Bored Dog (How to Engage him and Keep him Stimulated)
We all have a tendency to become bored with getting stuck in the same routine day in and day out. Your dog can develop similar feelings; if you’re not careful, he could let you know about his boredom in less than savory ways. So how do you keep him stimulated?
Why a Bored Dog Could be Bad News
If a dog doesn't have something to do to stimulate his mind, he'll eventually find a way to engage himself on his accord. On the surface, this doesn't seem too terrible. This sense of engagement could translate into a chewed up couch, a freshly dug hole in the middle of your lawn, and other behaviors you may frown upon.
How Can I Tell if My Dog is Bored?
Obviously, your dog does not have the capacity to walk up to you and tell you he's bored. That doesn't mean that he won't leave you clues to his mental state of dullness. Thankfully, some of these indicators don’t involve the total destruction of your living room.
For instance, a bored dog will have a tendency to paw at you constantly the moment you walk through the door. At the same time, boredom could manifest itself in the form of a dog becoming so listless with things, he won’t so much as stir if you call his name or toss him one of his favorite toys. In some cases, they will use their voices to get your attention, either by barking or by whining.
Admittedly, some of these indicators could initially be looked upon as somewhat annoying habits that your dog may have developed. However, it’s key that you recognize them for the cries of stimulation that they are. Remember, dogs will eventually find various ways to keep themselves entertained, and those ways could end up being quite creative - much to your chagrin.
Ways to Stimulate Your Dog’s Mind
One of the best ways that you can cure your pooch of boredom is give him some exercise. This could be something as simple as playing fetch with him for a little bit when you get home from work or taking him for a nice, relaxing walk as both of you are starting your day. Making sure that he is engaging in good ol’ fashioned physical activity will lead to a dog that’s too tired to get into trouble.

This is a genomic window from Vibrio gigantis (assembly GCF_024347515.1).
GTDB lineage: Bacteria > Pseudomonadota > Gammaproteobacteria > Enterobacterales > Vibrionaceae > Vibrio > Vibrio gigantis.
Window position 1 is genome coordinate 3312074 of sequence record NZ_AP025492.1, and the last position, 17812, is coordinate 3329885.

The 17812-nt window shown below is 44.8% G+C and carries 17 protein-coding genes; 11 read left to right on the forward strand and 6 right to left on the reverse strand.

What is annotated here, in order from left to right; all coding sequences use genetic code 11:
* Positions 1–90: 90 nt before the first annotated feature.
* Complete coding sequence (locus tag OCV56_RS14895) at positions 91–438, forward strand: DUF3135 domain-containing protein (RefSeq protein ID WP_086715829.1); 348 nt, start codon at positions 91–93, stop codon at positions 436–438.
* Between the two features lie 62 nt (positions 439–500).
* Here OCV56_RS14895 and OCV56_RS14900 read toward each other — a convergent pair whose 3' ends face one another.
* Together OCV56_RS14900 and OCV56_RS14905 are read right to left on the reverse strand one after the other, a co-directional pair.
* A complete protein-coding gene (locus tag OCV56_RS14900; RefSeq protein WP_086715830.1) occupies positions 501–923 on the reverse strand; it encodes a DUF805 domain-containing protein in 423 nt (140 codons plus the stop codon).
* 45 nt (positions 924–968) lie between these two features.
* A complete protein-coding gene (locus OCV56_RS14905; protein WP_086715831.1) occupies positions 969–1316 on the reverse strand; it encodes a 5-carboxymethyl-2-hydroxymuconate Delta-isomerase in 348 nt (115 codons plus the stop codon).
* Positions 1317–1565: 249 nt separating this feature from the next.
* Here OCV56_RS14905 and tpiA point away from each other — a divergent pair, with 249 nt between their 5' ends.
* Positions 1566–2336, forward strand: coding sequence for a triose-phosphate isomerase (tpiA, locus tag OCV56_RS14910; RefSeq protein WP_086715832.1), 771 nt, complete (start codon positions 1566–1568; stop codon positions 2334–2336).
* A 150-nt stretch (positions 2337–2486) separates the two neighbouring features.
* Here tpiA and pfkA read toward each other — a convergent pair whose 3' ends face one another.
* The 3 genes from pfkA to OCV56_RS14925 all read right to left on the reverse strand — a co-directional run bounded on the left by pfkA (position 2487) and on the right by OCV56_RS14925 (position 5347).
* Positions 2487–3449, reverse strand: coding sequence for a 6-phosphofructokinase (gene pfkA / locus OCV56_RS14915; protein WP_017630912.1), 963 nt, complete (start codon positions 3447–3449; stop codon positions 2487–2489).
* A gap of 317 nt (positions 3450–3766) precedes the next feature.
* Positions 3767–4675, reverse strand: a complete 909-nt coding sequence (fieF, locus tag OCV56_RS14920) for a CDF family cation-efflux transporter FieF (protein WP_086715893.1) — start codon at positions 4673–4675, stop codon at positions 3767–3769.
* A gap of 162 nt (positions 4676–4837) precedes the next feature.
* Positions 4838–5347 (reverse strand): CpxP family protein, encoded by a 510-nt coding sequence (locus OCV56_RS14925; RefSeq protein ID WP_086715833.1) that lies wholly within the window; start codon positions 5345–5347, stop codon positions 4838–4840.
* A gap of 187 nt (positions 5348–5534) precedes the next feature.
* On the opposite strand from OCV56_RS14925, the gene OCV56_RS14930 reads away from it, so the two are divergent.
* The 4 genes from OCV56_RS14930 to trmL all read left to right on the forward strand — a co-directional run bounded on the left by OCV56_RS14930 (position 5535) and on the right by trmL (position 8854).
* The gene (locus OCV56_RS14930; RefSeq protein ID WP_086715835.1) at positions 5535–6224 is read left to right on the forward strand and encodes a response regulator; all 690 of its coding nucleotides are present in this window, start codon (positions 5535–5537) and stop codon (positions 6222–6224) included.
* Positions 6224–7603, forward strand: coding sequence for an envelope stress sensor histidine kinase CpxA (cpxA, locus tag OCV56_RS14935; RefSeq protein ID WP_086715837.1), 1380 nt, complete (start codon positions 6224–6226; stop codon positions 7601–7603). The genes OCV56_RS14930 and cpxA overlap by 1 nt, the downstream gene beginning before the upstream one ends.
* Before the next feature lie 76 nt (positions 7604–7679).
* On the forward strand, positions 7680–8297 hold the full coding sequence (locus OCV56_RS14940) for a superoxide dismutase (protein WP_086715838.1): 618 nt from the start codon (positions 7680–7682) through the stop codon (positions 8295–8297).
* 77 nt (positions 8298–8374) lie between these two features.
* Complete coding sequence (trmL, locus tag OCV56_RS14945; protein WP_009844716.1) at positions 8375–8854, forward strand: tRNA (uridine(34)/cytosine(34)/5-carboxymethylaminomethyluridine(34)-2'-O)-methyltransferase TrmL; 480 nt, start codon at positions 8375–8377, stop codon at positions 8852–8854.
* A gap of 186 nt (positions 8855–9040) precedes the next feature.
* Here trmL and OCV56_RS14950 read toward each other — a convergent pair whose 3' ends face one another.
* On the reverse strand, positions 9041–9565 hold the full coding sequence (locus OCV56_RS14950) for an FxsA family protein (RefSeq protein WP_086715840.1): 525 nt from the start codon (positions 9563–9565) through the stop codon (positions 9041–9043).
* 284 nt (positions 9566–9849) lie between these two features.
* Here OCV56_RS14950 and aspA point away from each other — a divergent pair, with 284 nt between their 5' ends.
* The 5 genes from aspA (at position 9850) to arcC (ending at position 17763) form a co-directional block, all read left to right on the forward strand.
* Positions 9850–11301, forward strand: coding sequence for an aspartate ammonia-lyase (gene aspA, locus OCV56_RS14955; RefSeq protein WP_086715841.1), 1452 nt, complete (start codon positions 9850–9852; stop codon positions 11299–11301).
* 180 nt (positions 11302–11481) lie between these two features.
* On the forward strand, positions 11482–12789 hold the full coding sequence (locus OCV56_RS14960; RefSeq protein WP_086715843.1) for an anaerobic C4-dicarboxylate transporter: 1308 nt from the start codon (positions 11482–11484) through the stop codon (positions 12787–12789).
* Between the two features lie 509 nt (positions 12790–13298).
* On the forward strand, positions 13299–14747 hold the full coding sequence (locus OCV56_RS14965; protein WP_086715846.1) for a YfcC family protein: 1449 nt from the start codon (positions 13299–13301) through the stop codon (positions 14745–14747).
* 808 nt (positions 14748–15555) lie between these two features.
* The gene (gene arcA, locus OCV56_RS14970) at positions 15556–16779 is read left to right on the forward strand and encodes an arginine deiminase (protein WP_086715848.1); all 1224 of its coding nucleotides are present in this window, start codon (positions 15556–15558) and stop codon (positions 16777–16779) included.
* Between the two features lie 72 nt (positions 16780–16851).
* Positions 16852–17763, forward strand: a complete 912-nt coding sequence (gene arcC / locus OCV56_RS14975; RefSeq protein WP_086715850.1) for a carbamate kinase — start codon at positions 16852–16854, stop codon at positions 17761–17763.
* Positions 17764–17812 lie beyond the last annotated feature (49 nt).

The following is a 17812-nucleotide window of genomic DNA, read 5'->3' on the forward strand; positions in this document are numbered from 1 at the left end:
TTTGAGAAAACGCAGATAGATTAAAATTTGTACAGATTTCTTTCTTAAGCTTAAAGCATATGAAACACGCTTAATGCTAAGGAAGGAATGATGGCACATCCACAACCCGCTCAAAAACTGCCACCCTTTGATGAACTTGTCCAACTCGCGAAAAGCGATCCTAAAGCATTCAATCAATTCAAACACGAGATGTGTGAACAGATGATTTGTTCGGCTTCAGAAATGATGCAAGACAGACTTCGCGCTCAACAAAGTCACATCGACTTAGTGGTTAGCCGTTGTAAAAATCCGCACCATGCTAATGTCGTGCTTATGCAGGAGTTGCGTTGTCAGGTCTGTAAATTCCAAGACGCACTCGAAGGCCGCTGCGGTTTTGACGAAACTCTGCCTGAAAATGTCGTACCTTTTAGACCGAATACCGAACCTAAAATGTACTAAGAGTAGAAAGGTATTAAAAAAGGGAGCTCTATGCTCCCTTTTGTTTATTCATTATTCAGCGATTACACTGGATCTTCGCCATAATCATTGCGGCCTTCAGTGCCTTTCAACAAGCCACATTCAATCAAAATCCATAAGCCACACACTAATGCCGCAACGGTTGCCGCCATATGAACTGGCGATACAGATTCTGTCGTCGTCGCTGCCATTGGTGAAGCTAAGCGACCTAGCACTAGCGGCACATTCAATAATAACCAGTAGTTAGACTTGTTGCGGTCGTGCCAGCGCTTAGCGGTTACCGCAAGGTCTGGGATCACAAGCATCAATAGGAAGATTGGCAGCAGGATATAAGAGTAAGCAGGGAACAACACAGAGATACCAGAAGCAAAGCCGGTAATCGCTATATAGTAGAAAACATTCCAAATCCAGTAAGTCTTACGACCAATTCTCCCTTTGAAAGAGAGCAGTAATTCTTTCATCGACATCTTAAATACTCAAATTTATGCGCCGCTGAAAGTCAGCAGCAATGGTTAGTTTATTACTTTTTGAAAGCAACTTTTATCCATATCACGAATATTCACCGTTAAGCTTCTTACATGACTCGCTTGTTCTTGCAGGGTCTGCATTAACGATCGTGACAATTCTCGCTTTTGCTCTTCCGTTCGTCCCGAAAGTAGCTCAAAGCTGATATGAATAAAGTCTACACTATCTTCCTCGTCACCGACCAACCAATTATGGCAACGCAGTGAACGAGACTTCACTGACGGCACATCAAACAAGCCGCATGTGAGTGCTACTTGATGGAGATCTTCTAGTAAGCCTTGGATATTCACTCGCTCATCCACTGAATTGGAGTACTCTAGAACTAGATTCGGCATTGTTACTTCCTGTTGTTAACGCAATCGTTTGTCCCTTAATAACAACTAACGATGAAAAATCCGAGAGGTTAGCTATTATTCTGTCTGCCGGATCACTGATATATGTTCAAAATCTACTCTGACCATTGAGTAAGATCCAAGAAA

There’s also something to be said about giving your dog a good puzzle toy to stimulate his mind. There are all kinds of fun gizmos out there that are specifically designed to challenge your dog’s intellect, including quite a few that involve rewarding them with food or doggie treats upon completion. And who doesn’t like to be rewarded with a payout after completing a task?
You may also want to consider a doggie day care facility to help stave off canine boredom. Obviously, this tactic will only work if your dog tends to be social and friendly. If he is, this could be a boon for him as he indulges in attention given to him by day care workers and other pooches.
Make Sure it’s not Separation Anxiety
If, after deploying these tactics, you still find yourself coming home to a thrashed living room or some other form of canine-fueled destruction, boredom may not be the issue at hand. Rather, your dog's rambunctious behavior could be a sign of separation anxiety. If this is the case, you should get in touch with your vet or a behavioral therapy expert to work on ways to help make your buddy a little less nervous about things.
A Stimulated Dog Makes an Excellent Pet
An engaged dog will more than likely demonstrate his lack of boredom by not exhibiting the behaviors that may otherwise drive you crazy. These behaviors range from the “big ticket” items like destroyed furniture or ripped up lawns, to the small stuff like perpetually pawing at your leg when you are just trying to unwind after a busy day at work. The absence of these behaviors will obviously be greatly appreciated by you, and the fact that your pooch won’t have to resort to these types of behavioral tropes should be taken as a sign that he appreciates the stimulation.